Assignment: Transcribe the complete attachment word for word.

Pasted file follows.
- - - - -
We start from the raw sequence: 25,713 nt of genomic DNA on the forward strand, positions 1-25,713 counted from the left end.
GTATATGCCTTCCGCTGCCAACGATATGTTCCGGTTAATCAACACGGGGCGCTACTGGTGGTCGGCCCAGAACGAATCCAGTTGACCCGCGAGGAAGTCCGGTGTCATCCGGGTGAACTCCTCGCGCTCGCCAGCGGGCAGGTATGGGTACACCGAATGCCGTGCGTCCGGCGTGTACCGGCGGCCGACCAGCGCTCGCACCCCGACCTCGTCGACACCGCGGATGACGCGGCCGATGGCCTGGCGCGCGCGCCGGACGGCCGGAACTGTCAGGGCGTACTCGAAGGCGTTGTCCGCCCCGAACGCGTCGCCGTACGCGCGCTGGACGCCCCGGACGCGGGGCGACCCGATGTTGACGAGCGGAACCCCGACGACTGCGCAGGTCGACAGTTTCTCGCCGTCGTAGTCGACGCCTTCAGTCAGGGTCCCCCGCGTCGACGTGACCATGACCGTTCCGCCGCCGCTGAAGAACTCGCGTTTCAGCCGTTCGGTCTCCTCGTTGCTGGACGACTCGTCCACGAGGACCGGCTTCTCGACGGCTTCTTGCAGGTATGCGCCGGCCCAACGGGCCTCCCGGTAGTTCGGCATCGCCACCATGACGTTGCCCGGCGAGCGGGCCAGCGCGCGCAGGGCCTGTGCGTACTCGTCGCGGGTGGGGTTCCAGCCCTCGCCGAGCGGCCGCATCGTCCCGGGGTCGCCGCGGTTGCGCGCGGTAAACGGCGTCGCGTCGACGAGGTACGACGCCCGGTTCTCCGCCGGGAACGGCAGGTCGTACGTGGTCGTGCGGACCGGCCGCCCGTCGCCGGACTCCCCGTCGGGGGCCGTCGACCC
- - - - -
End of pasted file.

We start from the raw sequence: 25,713 nt of genomic DNA on the forward strand, positions 1-25,713 counted from the left end.
GTATATGCCTTCCGCTGCCAACGATATGTTCCGGTTAATCAACACGGGGCGCTACTGGTGGTCGGCCCAGAACGAATCCAGTTGACCCGCGAGGAAGTCCGGTGTCATCCGGGTGAACTCCTCGCGCTCGCCAGCGGGCAGGTATGGGTACACCGAATGCCGTGCGTCCGGCGTGTACCGGCGGCCGACCAGCGCTCGCACCCCGACCTCGTCGACACCGCGGATGACGCGGCCGATGGCCTGGCGCGCGCGCCGGACGGCCGGAACTGTCAGGGCGTACTCGAAGGCGTTGTCCGCCCCGAACGCGTCGCCGTACGCGCGCTGGACGCCCCGGACGCGGGGCGACCCGATGTTGACGAGCGGAACCCCGACGACTGCGCAGGTCGACAGTTTCTCGCCGTCGTAGTCGACGCCTTCAGTCAGGGTCCCCCGCGTCGACGTGACCATGACCGTTCCGCCGCCGCTGAAGAACTCGCGTTTCAGCCGTTCGGTCTCCTCGTTGCTGGACGACTCGTCCACGAGGACCGGCTTCTCGACGGCTTCTTGCAGGTATGCGCCGGCCCAACGGGCCTCCCGGTAGTTCGGCATCGCCACCATGACGTTGCCCGGCGAGCGGGCCAGCGCGCGCAGGGCCTGTGCGTACTCGTCGCGGGTGGGGTTCCAGCCCTCGCCGAGCGGCCGCATCGTCCCGGGGTCGCCGCGGTTGCGCGCGGTAAACGGCGTCGCGTCGACGAGGTACGACGCCCGGTTCTCCGCCGGGAACGGCAGGTCGTACGTGGTCGTGCGGACCGGCCGCCCGTCGCCGGACTCCCCGTCGGGGGCCGTCGACCC